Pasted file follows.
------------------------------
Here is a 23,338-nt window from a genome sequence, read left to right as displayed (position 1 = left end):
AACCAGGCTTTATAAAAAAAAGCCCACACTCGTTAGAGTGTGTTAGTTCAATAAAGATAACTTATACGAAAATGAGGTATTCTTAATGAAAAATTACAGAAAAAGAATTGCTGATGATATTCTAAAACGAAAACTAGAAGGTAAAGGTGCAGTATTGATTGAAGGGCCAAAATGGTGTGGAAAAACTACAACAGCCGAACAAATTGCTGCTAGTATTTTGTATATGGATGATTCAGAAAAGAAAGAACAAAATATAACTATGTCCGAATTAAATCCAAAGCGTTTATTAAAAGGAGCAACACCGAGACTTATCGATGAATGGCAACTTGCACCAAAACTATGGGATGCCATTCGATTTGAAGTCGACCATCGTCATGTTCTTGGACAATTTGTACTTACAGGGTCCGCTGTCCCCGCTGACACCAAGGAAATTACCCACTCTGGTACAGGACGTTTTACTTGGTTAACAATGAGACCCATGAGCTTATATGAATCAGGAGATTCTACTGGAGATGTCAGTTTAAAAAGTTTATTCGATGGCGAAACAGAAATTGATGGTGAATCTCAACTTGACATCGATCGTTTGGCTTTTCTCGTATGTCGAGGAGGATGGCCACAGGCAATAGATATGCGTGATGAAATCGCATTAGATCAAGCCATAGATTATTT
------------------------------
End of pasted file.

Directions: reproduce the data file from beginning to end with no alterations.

Here is a 23,338-nt window from a genome sequence, read left to right as displayed (position 1 = left end):
AACCAGGCTTTATAAAAAAAAGCCCACACTCGTTAGAGTGTGTTAGTTCAATAAAGATAACTTATACGAAAATGAGGTATTCTTAATGAAAAATTACAGAAAAAGAATTGCTGATGATATTCTAAAACGAAAACTAGAAGGTAAAGGTGCAGTATTGATTGAAGGGCCAAAATGGTGTGGAAAAACTACAACAGCCGAACAAATTGCTGCTAGTATTTTGTATATGGATGATTCAGAAAAGAAAGAACAAAATATAACTATGTCCGAATTAAATCCAAAGCGTTTATTAAAAGGAGCAACACCGAGACTTATCGATGAATGGCAACTTGCACCAAAACTATGGGATGCCATTCGATTTGAAGTCGACCATCGTCATGTTCTTGGACAATTTGTACTTACAGGGTCCGCTGTCCCCGCTGACACCAAGGAAATTACCCACTCTGGTACAGGACGTTTTACTTGGTTAACAATGAGACCCATGAGCTTATATGAATCAGGAGATTCTACTGGAGATGTCAGTTTAAAAAGTTTATTCGATGGCGAAACAGAAATTGATGGTGAATCTCAACTTGACATCGATCGTTTGGCTTTTCTCGTATGTCGAGGAGGATGGCCACAGGCAATAGATATGCGTGATGAAATCGCATTAGATCAAGCCATAGATTATTT